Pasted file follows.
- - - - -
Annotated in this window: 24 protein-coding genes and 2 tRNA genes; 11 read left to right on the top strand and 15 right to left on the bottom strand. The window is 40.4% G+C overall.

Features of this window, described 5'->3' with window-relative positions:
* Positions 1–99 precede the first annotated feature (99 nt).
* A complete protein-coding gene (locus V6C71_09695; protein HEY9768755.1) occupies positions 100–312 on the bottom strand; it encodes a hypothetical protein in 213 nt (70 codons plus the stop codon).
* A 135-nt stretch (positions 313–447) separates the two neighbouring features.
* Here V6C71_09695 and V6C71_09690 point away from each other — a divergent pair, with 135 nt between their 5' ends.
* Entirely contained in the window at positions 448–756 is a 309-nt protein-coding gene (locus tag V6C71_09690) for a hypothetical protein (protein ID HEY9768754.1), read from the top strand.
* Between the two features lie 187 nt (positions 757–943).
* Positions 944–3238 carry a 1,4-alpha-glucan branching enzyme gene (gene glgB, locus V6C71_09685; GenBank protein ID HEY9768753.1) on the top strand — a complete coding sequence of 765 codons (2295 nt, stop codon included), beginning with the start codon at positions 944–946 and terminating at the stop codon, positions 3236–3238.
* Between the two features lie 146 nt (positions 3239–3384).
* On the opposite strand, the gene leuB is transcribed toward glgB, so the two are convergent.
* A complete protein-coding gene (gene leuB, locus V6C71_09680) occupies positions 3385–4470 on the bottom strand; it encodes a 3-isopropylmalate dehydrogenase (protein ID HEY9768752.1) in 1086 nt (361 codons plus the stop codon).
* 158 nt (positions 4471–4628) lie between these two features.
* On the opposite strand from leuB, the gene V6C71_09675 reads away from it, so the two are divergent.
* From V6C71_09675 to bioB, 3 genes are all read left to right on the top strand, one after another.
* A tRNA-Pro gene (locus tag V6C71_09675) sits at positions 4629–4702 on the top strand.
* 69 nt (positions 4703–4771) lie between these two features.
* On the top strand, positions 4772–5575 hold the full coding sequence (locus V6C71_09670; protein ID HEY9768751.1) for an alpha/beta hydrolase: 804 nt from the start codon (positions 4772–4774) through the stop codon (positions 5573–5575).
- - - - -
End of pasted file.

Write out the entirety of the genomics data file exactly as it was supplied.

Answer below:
Annotated in this window: 24 protein-coding genes and 2 tRNA genes; 11 read left to right on the top strand and 15 right to left on the bottom strand. The window is 40.4% G+C overall.

Features of this window, described 5'->3' with window-relative positions:
* Positions 1–99 precede the first annotated feature (99 nt).
* A complete protein-coding gene (locus V6C71_09695; protein HEY9768755.1) occupies positions 100–312 on the bottom strand; it encodes a hypothetical protein in 213 nt (70 codons plus the stop codon).
* A 135-nt stretch (positions 313–447) separates the two neighbouring features.
* Here V6C71_09695 and V6C71_09690 point away from each other — a divergent pair, with 135 nt between their 5' ends.
* Entirely contained in the window at positions 448–756 is a 309-nt protein-coding gene (locus tag V6C71_09690) for a hypothetical protein (protein ID HEY9768754.1), read from the top strand.
* Between the two features lie 187 nt (positions 757–943).
* Positions 944–3238 carry a 1,4-alpha-glucan branching enzyme gene (gene glgB, locus V6C71_09685; GenBank protein ID HEY9768753.1) on the top strand — a complete coding sequence of 765 codons (2295 nt, stop codon included), beginning with the start codon at positions 944–946 and terminating at the stop codon, positions 3236–3238.
* Between the two features lie 146 nt (positions 3239–3384).
* On the opposite strand, the gene leuB is transcribed toward glgB, so the two are convergent.
* A complete protein-coding gene (gene leuB, locus V6C71_09680) occupies positions 3385–4470 on the bottom strand; it encodes a 3-isopropylmalate dehydrogenase (protein ID HEY9768752.1) in 1086 nt (361 codons plus the stop codon).
* 158 nt (positions 4471–4628) lie between these two features.
* On the opposite strand from leuB, the gene V6C71_09675 reads away from it, so the two are divergent.
* From V6C71_09675 to bioB, 3 genes are all read left to right on the top strand, one after another.
* A tRNA-Pro gene (locus tag V6C71_09675) sits at positions 4629–4702 on the top strand.
* 69 nt (positions 4703–4771) lie between these two features.
* On the top strand, positions 4772–5575 hold the full coding sequence (locus V6C71_09670; protein ID HEY9768751.1) for an alpha/beta hydrolase: 804 nt from the start codon (positions 4772–4774) through the stop codon (positions 5573–5575).